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TCP/IP Communication Verification Utility (ping/ping6)
(Page 3 of 5)
Basic ping Use
The most basic use of the ping
command is to enter it by itself with the IP address of a host. Virtually
all implementations also allow a host name to be used, which will be
to an IP address automatically. When the
utility is invoked with no additional options, default values are used
for parameters such as what size message to send, how many messages
to be sent, how long to wait for a reply, and so on. The utility will
transmit a series of Echo messages to the host and report back
whether or not a reply was received for each; if a reply is seen, it
will also indicate how long it took for the response to be received.
When the program is done, it will provide a statistical summary showing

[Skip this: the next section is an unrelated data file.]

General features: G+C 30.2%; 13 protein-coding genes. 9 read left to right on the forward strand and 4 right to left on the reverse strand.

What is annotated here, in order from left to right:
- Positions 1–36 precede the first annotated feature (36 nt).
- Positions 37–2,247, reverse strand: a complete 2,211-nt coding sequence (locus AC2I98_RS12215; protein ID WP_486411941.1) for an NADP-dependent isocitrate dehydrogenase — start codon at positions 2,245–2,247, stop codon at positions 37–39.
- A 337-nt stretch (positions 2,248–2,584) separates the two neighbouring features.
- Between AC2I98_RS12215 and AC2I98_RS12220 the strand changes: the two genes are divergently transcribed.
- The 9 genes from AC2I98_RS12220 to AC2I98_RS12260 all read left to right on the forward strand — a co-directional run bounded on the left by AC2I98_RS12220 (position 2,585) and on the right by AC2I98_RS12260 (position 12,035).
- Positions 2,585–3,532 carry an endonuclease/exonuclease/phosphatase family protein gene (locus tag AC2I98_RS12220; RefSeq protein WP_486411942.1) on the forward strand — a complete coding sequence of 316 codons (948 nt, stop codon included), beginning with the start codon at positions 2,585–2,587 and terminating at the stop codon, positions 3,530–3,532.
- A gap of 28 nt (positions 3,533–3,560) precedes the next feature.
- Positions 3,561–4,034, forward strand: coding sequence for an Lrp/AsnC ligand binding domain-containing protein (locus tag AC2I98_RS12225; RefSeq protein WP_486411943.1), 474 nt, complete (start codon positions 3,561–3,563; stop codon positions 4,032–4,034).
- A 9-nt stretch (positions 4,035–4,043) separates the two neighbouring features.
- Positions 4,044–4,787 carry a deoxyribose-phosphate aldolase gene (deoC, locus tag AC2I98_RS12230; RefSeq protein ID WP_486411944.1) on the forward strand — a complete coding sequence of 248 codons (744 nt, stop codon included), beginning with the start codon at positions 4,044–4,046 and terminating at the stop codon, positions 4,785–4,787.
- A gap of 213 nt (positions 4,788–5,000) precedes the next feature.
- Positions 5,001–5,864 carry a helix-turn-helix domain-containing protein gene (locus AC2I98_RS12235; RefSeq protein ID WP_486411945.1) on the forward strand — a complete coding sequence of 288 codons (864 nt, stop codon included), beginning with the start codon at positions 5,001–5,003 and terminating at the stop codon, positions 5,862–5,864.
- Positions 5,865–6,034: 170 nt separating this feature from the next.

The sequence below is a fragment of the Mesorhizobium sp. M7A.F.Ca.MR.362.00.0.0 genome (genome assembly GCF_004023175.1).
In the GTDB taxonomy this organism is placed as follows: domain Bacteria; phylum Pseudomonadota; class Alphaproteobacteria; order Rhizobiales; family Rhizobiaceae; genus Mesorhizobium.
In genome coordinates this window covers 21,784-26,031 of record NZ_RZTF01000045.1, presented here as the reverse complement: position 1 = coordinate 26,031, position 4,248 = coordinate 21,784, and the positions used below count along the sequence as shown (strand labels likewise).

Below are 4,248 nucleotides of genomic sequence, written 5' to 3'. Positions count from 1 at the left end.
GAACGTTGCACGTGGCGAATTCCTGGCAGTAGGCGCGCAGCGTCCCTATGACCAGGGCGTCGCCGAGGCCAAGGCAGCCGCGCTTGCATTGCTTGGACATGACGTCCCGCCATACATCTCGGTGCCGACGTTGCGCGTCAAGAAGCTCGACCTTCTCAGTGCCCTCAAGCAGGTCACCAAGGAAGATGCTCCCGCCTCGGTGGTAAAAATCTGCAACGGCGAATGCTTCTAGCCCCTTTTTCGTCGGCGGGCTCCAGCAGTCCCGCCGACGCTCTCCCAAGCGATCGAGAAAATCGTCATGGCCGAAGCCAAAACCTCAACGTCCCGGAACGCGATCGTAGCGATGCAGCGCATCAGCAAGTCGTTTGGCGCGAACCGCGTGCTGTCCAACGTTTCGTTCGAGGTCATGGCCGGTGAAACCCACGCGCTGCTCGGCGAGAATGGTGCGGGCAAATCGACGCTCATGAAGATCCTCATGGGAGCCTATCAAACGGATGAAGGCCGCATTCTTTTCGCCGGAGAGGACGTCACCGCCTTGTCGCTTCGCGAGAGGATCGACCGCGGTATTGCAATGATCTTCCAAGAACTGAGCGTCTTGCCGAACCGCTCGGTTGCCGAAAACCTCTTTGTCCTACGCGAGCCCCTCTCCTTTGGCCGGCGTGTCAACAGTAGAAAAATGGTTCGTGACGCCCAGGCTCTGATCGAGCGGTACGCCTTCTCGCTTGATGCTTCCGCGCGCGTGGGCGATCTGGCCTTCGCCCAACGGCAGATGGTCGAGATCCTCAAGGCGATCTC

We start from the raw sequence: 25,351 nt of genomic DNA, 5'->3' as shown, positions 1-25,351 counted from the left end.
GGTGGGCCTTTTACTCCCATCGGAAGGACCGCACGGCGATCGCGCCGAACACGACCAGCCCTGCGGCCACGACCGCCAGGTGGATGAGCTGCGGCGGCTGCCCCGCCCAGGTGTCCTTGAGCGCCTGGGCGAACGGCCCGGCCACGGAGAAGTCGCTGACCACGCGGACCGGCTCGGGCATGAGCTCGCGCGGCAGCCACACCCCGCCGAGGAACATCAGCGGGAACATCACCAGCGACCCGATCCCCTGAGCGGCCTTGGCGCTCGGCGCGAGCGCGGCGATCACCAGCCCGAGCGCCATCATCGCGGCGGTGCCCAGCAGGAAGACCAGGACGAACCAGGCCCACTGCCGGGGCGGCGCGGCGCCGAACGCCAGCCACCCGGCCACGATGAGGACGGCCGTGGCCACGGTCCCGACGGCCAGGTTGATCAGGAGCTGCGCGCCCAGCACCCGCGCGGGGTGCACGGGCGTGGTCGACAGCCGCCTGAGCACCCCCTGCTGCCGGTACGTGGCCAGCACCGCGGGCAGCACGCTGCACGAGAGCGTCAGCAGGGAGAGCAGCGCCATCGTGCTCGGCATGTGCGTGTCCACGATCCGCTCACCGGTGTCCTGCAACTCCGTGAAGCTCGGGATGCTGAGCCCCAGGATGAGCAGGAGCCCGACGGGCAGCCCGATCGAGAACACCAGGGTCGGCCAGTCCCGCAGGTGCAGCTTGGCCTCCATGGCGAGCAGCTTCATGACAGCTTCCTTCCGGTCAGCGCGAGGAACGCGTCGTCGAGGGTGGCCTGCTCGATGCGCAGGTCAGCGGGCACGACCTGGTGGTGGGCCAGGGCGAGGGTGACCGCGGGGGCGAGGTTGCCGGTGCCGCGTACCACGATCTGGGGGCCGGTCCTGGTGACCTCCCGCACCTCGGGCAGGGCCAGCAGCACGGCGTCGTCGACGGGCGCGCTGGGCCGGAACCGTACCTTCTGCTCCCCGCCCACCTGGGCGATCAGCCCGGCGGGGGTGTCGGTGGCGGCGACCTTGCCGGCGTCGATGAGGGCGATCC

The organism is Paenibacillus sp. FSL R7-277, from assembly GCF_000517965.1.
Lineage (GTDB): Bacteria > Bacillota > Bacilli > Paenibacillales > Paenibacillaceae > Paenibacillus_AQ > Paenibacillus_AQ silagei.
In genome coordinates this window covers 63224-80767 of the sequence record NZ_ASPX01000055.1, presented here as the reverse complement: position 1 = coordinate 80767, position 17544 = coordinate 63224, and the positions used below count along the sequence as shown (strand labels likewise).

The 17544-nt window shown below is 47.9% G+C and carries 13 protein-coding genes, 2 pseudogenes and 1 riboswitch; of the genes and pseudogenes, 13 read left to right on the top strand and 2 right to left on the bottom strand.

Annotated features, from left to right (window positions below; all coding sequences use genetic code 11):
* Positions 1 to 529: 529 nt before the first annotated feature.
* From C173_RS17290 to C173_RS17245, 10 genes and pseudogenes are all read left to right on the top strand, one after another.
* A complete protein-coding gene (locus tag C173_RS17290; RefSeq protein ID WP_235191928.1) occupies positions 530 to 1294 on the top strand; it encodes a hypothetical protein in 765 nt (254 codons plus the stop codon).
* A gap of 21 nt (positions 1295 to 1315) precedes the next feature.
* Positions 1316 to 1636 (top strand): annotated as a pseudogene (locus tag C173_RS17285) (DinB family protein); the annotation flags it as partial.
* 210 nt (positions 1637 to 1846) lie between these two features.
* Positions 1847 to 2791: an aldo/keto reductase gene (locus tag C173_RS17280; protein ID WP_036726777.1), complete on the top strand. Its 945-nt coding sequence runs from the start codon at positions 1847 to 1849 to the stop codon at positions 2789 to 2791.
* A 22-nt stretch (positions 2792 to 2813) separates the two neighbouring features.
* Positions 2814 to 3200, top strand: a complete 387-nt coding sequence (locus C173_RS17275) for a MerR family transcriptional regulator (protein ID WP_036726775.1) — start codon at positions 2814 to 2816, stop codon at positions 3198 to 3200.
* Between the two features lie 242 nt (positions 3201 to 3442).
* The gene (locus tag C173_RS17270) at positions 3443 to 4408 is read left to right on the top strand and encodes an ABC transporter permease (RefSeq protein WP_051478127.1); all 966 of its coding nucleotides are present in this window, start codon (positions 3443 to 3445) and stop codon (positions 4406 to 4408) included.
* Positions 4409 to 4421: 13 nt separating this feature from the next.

what percentage of the Echo messages received a reply, and the
average amount of time for them to be received.
shows an example using the ping command on a Windows XP computer
(mine!), which by default sends four 32-byte Echo messages and
allows four seconds before considering an Echo message lost.
I use a satellite Internet connection that has fairly high latency and
also occasionally drops packets. This isnt great for me, but it
is useful for illustrating how ping works.
Table 284: Verifying Communication Using the ping Utility
Pinging pcguide.com [188.8.131.52] with 32 bytes of data:
Reply from 184.108.40.206: bytes=32 time=582ms TTL=56
Reply from 220.127.116.11: bytes=32 time=601ms TTL=56
Request timed out.
Reply from 18.104.22.168: bytes=32 time=583ms TTL=56
Ping statistics for 22.214.171.124:
Packets: Sent = 4, Received = 3, Lost = 1 (25% loss),
Approximate round trip times in milli-seconds:
Minimum = 582ms, Maximum = 601ms, Average = 588ms
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The TCP/IP Guide (http://www.TCPIPGuide.com)
Version 3.0 - Version Date: September 20, 2005
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